Emerald Ash Borer Found in Seward County


The Nebraska Department of Agriculture (NDA) confirmed Emerald Ash Borer (EAB) was found in a trap at the Blue Valley Campground in Seward, NE in early August 2020. This article will share information from Elizabeth Killinger, Extension Horticulture Educator, about what this means for your ash trees and what you should be doing now.

“Finding borer holes in ash trees doesn’t necessarily mean you have EAB. There are several different types of borers that attack ash trees, so correct identification is key. There are several different native borers that are normally found on ash trees. The ash/lilac borer, banded ash clearwing and carpenter worm can attack healthy ash trees. The redheaded ash borer, banded ash borer, flatheaded apple tree borer and eastern ash bark beetle attack stressed or dying ash trees. Knowing exactly which insect is in your tree will let you know if you should start looking for a replacement or if you need to treat.

EAB is an invasive beetle that attacks and kills all species of ash. It is a small, metallic-green beetle that is about 1/2 inch long. The larvae of this wood-boring insect tunnel under the bark of ash trees, disrupting the flow of water and nutrients, ultimately causing the tree to die. EAB infested ash trees will exhibit thinning or dying branches in the top of the tree, S-shaped larval galleries under bark, D-shaped exit holes and suckers or advantageous growth along the trunk and main branches.

Proper tree identification is key to knowing if you should be concerned about EAB or not. The bark of ash trees have diamond shapes or capital “A’s”. Ash trees have an opposite leaf pattern, or the buds are across from one another on the stem. They also have leaves of 5 to 7 leaflets. If you are lucky enough to get the seeded variety, the seeds look like paddle-shaped helicopters and are held in clusters on the tree. Ash trees, those in the Fraxinus genus, can include the green, white, Patmore, Marshall’s Seedless, and Autumn Purple Ash. Mountain Ash is not affected because it isn’t a true ash.

If your tree has EAB-like symptoms, like canopy thinning, branch dieback, sprouting growth from the base of the tree, or D-shaped exit holes, it should be examined by a professional. Leave your ash trees in as long as they are healthy, in good condition, and in a good location. If your tree is dying or diseased, it may be best to hire a certified arborist to look at your trees and determine the cause of the decline.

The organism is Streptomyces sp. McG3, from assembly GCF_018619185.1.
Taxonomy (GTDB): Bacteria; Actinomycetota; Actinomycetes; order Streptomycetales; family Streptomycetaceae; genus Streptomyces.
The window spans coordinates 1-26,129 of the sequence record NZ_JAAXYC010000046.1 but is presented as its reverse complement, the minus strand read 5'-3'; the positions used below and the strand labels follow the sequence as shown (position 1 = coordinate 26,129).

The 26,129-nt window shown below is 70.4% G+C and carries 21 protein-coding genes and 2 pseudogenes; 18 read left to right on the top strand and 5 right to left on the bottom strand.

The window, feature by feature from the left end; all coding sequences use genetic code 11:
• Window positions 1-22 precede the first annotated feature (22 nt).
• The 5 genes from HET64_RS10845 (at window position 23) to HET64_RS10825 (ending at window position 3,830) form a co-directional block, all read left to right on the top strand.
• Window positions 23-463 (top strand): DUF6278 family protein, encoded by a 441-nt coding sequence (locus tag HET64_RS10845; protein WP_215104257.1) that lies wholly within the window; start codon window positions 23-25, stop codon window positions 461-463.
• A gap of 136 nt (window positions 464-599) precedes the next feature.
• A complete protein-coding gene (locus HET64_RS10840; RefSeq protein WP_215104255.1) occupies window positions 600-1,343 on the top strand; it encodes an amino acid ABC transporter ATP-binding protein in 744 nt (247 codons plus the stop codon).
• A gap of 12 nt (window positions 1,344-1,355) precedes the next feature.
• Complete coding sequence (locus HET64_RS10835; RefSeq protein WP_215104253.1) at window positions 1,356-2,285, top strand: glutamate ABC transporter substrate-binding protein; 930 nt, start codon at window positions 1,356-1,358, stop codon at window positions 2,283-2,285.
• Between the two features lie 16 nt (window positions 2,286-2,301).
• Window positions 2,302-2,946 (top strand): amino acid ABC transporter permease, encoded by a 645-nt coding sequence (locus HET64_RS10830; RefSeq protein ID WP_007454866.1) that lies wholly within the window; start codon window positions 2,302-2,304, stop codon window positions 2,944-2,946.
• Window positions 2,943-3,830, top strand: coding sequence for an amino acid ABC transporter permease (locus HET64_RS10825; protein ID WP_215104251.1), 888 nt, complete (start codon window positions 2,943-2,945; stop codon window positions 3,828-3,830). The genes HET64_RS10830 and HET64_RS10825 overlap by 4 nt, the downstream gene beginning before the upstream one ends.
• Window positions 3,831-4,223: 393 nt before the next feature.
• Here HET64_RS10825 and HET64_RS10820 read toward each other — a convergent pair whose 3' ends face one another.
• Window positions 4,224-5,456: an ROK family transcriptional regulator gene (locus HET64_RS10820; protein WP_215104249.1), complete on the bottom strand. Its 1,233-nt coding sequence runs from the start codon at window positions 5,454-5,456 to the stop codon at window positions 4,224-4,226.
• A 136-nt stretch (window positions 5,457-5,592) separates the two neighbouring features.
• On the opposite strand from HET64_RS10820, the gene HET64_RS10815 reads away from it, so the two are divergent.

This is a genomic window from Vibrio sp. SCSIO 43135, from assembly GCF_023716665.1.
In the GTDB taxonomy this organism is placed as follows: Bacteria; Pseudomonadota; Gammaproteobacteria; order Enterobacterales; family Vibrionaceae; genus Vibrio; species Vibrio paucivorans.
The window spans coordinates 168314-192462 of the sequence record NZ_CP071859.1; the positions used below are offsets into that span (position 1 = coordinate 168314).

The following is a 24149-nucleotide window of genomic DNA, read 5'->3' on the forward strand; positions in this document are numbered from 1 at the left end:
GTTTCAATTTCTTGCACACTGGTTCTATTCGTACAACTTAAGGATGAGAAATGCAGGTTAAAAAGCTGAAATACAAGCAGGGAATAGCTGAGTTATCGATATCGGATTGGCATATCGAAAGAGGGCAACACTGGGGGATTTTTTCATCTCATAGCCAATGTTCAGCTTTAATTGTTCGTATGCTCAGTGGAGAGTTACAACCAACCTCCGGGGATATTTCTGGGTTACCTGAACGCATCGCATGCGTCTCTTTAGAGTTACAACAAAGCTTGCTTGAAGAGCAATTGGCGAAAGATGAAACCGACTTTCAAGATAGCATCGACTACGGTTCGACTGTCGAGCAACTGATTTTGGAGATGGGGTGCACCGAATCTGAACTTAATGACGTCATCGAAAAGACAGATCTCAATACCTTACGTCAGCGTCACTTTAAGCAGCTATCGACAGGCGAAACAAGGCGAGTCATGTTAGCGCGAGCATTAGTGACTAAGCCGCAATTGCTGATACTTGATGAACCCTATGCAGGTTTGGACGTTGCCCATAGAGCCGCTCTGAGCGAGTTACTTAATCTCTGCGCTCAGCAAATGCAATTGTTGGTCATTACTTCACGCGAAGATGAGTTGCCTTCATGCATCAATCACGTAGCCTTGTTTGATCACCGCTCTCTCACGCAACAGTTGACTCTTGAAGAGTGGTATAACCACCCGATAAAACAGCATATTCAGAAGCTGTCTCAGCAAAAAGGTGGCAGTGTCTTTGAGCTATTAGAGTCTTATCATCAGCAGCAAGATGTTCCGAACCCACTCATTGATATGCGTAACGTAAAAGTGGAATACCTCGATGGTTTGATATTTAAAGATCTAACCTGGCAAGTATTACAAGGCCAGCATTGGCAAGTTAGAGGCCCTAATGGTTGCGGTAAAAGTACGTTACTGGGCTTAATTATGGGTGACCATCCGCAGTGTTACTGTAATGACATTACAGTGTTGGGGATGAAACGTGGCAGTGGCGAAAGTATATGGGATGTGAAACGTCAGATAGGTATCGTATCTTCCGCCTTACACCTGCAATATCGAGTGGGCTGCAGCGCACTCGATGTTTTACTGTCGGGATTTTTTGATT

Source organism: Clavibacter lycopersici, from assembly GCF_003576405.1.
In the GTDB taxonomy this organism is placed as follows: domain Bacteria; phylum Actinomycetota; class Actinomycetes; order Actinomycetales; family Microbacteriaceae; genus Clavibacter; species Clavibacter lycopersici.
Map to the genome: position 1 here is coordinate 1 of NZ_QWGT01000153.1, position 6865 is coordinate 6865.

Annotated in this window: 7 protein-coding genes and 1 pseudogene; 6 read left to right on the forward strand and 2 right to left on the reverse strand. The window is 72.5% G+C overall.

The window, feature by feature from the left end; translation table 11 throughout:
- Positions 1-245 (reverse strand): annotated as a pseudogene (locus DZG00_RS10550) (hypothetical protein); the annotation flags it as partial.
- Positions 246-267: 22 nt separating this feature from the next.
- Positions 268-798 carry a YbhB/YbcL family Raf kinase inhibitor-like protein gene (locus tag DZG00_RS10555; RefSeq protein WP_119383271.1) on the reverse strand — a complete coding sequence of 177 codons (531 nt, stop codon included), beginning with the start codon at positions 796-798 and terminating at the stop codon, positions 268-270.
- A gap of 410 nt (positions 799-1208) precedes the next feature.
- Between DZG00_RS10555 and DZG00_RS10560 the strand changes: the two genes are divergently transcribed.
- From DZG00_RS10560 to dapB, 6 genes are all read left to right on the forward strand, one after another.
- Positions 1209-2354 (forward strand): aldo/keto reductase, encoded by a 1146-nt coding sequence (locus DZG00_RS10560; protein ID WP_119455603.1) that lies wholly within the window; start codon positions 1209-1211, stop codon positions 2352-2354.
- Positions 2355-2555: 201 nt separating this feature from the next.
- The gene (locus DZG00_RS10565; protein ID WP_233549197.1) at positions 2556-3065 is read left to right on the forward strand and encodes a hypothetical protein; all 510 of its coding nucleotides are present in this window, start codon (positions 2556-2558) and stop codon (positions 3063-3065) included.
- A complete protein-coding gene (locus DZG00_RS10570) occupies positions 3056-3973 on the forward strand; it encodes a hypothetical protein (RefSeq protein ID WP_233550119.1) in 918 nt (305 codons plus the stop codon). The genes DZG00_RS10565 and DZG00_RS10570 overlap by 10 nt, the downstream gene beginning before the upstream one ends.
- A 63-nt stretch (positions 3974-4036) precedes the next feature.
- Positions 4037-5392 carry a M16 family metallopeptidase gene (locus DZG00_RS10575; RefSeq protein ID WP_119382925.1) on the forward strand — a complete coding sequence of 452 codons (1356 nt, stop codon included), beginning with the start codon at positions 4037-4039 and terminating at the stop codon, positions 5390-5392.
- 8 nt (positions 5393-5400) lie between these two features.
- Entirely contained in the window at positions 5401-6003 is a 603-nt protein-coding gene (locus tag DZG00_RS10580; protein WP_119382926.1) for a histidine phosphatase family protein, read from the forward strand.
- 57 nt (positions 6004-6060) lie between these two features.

Because of the cost, treatments are only recommended for high value and/or already healthy trees. Once EAB has been confirmed within the 15 mile radius of your location, then you can begin the proper treatment applications on healthy trees. Depending on the size of the tree, a soil drench is one option for homeowners. The drench can be applied to trees with under a 20” diameter trunk yearly throughout the lifespan of that tree. Tree care professionals are able to use additional products like trunk injections on larger trees. Contact a certified arborist for these treatments. Some products are best applied in the spring, while others can be done throughout the summer. We don’t recommend treatments this fall.

Ash has been a popular landscape and conservation tree for a long time due to its fast growing nature and overall appearance. Diversity in the landscape is important to the overall health of the community forest. Aim to have diversity and try not to have any one species make up more than 10% of the landscape. A diverse landscape isn’t as affected by single outbreak. Now is an excellent time to start thinking about replacement trees for ash. For a list of replacement trees visit The Nebraska Forest Service list of replacement trees or Trees for Western Nebraska (PDF). More information about the emerald ash borer, finding an arborist, and recommendations can be found at https://nfs.unl.edu/nebraska-eab.”

About jenreesources

I'm the Crops and Water Extension Educator for York and Seward counties in Nebraska with a focus in irrigated crop production and plant pathology.

Posted on September 7, 2020, in Trees and tagged . Bookmark the permalink. Leave a comment.

Leave a Reply

Fill in your details below or click an icon to log in:

WordPress.com Logo

You are commenting using your WordPress.com account. Log Out /  Change )

Google photo

You are commenting using your Google account. Log Out /  Change )

Twitter picture

You are commenting using your Twitter account. Log Out /  Change )

Facebook photo

You are commenting using your Facebook account. Log Out /  Change )

Connecting to %s

%d bloggers like this: